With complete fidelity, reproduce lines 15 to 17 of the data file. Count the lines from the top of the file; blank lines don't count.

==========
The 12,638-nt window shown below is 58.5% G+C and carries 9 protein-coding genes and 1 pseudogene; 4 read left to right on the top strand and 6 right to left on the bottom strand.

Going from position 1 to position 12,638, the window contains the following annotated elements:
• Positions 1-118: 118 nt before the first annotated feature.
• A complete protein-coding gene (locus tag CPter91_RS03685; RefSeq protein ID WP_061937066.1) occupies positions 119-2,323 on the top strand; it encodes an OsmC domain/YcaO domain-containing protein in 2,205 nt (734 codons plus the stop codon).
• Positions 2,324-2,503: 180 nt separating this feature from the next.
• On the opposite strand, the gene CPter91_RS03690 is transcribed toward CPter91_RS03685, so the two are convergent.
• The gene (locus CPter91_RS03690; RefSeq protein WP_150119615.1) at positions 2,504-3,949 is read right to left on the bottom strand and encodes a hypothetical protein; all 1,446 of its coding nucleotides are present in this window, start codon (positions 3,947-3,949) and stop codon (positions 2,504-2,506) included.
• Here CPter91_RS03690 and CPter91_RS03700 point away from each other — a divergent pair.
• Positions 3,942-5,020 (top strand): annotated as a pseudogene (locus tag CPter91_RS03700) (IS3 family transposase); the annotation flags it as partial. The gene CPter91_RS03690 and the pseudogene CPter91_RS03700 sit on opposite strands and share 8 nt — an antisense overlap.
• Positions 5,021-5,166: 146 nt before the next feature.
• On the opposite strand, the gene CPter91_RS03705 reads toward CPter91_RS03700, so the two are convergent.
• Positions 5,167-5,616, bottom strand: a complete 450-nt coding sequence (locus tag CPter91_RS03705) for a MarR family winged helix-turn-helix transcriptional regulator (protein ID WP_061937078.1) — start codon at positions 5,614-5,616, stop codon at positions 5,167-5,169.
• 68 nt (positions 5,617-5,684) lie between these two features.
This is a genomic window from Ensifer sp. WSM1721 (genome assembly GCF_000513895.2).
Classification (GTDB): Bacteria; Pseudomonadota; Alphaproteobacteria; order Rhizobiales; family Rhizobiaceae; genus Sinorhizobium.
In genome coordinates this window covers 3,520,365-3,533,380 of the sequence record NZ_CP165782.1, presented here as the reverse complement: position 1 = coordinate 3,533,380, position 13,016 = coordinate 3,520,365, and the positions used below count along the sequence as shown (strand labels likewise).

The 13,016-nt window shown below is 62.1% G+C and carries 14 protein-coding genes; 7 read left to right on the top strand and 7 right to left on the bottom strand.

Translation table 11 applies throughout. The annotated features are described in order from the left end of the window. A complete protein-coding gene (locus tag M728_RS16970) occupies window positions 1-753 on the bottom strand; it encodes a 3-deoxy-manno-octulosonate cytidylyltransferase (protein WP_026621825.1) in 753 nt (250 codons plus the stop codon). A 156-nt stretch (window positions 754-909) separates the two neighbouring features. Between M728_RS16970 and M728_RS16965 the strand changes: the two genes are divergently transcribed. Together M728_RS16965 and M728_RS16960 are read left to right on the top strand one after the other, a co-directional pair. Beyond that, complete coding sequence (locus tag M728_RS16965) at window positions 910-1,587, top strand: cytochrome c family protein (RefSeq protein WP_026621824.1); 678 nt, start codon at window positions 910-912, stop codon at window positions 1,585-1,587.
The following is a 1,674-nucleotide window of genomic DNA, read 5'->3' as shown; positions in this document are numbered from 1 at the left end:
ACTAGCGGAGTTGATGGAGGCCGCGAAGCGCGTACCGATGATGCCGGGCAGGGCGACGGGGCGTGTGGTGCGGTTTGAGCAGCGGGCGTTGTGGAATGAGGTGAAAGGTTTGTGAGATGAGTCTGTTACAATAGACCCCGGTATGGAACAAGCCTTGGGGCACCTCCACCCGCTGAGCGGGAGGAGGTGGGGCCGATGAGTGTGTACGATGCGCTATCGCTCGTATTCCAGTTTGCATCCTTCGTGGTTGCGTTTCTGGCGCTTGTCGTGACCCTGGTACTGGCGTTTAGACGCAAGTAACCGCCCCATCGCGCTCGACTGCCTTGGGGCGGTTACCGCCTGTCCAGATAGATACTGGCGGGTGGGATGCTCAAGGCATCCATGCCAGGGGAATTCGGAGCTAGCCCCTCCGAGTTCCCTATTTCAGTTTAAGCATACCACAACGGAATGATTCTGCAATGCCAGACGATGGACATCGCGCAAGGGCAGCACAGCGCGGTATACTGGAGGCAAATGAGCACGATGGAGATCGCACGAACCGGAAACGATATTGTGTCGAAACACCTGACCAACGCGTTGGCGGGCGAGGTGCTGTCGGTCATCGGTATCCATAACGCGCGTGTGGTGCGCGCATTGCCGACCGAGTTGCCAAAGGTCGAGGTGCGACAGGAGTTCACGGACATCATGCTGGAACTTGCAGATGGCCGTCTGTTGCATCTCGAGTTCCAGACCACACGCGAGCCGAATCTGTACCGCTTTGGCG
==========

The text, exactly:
Classification (GTDB): Bacteria; Pseudomonadota; Alphaproteobacteria; order Rhizobiales; family Rhizobiaceae; genus Sinorhizobium.
In genome coordinates this window covers 3,520,365-3,533,380 of the sequence record NZ_CP165782.1, presented here as the reverse complement: position 1 = coordinate 3,533,380, position 13,016 = coordinate 3,520,365, and the positions used below count along the sequence as shown (strand labels likewise).

The 13,016-nt window shown below is 62.1% G+C and carries 14 protein-coding genes; 7 read left to right on the top strand and 7 right to left on the bottom strand.